Victorian London - Thames - Tunnels - Greenwich Tunnel (opened 1902)

New Thames Tunnel

The London County Council Preparing to Run Another Tunnel Under the River Connecting Greenwich with the Isle of Dogs

    Hardly was Blackwall Tunnel out of hand when the London County Council turned its attention to another sub-aqueous scheme. This time the claims of Greenwich and the Isle of Dogs were considered. There is a lot of passenger traffic between the two places, but it is left to the Great Eastern Company's steamers. The hundreds of workmen and workgirls who have to cross morning and night are therefore compelled to pay daily fares. Even workmen's wives on the Millwall side are forced to use the steamers to go marketing in Greenwich.

For Foot Passengers Only

    At first the Council thought to make a tunnel slightly smaller than the one at Blackwall to carry vehicles as well as passengers, but this project was soon dropped. The Millwall Docks on the Isle of Dogs made it impossible to construct the necessary approaches. Besides, there was little promise of any vehicular traffic, with Blackwall Tunnel so near on the one side, and the promised Rotherhithe tunnel between the island and the Tower-bridge on the other. Communication between the two banks was needed wholly in the interests of the working people of both districts, so it was decided to make a footway tunnel only. Out of four tenders that of Messrs. Cochrane was accepted a few days ago for 109,500. The approach to the tunnel on the Greenwich side will be from the north end of Church-street, in the rear of the famous Ship Tavern. On the Millwall side the approach will be by a footpath 15ft. wide at the western end of Island Gardens. The depth of the tunnel at the centre of the river will be about 72ft. below the ground line.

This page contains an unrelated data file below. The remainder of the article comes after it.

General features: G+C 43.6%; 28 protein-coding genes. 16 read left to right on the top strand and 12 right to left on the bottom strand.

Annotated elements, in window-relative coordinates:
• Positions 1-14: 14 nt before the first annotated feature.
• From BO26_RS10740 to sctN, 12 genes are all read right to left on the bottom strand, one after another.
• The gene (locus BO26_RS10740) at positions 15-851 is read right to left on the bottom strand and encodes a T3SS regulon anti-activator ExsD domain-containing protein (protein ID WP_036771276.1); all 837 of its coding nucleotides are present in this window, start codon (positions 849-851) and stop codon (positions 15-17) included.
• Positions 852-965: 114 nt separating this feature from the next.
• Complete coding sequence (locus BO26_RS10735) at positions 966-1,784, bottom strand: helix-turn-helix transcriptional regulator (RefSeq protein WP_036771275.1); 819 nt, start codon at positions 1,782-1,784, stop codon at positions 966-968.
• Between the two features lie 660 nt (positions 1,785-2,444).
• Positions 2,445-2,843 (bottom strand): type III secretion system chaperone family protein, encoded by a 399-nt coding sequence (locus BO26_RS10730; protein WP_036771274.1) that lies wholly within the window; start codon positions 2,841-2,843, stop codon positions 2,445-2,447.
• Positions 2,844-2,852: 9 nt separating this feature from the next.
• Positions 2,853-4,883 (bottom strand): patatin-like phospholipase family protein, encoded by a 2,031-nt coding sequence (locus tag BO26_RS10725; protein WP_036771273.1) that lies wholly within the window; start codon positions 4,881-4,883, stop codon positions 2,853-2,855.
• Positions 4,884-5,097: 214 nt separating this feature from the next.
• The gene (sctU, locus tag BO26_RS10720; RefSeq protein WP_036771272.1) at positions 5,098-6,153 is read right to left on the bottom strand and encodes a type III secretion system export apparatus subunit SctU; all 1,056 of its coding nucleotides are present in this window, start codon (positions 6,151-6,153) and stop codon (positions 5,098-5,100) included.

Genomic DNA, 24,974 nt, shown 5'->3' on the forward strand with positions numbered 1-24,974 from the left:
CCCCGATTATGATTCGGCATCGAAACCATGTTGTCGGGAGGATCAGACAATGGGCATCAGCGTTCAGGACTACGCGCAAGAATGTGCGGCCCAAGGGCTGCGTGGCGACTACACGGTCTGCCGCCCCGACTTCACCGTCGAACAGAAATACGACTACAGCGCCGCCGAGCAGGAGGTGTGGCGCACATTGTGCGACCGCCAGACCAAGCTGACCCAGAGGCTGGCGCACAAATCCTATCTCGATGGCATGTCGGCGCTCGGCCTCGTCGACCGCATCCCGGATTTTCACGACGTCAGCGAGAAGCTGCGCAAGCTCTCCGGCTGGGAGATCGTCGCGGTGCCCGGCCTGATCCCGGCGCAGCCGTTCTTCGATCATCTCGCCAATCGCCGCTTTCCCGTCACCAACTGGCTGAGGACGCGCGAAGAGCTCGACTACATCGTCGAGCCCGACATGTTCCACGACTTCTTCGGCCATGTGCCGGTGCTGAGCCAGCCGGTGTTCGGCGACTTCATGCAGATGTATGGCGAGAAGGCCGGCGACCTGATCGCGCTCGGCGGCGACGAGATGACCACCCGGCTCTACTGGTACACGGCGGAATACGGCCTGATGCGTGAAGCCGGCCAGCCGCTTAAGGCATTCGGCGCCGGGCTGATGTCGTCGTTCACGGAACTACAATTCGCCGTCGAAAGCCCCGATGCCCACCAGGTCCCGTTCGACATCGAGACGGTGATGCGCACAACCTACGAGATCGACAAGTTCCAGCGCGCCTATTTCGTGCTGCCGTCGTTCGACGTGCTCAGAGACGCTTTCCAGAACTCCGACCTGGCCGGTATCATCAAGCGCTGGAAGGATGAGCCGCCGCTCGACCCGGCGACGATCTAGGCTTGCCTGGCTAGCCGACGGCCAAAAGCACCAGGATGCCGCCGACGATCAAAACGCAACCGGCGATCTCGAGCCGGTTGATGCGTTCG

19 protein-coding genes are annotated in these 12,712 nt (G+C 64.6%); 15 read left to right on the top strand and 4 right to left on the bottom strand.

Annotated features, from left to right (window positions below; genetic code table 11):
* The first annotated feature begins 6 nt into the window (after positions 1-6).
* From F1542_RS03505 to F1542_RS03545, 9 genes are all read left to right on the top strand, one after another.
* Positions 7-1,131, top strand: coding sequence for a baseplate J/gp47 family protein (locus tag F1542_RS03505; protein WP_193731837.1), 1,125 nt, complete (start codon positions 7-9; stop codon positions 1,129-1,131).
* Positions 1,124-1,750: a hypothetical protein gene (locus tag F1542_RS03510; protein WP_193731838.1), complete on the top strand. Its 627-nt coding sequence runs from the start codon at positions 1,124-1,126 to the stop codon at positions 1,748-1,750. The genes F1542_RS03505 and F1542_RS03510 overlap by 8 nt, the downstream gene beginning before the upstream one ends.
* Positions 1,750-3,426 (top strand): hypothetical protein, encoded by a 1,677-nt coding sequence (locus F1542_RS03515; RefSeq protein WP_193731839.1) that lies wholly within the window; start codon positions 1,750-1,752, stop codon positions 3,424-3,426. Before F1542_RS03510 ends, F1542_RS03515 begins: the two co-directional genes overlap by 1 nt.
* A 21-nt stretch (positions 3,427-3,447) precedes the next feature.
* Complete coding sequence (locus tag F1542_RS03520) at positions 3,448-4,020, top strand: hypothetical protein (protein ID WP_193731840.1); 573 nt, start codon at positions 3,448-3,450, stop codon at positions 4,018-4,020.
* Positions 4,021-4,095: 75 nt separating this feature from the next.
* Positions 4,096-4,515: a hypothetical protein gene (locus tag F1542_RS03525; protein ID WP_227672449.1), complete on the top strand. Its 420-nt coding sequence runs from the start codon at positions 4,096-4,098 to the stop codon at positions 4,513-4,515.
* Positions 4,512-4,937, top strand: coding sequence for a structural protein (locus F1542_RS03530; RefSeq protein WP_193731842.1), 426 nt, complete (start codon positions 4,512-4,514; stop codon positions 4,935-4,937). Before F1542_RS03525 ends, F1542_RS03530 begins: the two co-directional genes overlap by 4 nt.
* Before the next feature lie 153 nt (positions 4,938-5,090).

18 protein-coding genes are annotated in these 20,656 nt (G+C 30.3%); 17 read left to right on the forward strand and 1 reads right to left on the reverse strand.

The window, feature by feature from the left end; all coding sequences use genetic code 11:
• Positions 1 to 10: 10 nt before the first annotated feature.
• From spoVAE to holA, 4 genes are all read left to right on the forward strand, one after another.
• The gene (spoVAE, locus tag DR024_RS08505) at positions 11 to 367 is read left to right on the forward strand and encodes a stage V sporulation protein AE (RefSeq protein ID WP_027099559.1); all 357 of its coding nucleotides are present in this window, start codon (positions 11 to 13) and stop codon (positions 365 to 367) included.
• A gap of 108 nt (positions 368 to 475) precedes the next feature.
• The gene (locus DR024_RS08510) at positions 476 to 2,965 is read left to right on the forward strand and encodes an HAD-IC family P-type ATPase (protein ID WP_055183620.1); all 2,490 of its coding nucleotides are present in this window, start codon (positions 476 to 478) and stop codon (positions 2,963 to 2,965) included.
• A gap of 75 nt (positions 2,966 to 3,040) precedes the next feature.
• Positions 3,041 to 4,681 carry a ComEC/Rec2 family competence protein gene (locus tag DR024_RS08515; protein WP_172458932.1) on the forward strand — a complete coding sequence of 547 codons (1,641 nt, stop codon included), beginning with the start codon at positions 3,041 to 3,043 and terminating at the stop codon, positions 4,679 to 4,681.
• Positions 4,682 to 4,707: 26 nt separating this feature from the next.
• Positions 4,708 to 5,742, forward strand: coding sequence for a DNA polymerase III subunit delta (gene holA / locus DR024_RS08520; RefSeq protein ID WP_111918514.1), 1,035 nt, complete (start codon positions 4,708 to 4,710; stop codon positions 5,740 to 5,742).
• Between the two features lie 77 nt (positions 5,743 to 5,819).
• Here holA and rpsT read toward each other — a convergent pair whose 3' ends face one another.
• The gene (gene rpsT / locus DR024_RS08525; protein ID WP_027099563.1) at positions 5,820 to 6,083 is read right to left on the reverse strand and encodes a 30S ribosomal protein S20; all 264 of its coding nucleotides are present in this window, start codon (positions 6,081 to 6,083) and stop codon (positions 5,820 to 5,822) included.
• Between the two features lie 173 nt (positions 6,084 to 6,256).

Compressed Air to be Used

From shore to shore the tunnel will be exactly 1,217ft. in length. It will be accessible by a shaft on both sides of the river, sunk to an average depth of 50ft. Each shaft will be formed by sinking a steel caisson with a special cutting edge, the inside diameter of which will be 35ft., and the outside diameter 43ft. The weight of the steel in each of the shafts will be about 250 tons, and the space between the two skins will be filled with concrete. The shafts will be sunk by means of compressed air, a special air-tight floor being provided in each shaft a few feet above the bottom for this purpose. The air-tight floor will be provided with air-locks for the removal of the excavation and the ingress and egress of the men working. There will be an opening 15ft. in diameter in each shaft for tunnel entrance, and during the sinking of the shafts these openings will be plugged by steel plugs, which will be removed when the tunnelling operations are commenced. The work will be begun at the Poplar end of the tunnel and the excavation will be removed by means of a shield about 13ft. 3in. in diameter, compressed air being used for excluding the water.

Municipal Journal and London, February 24, 1899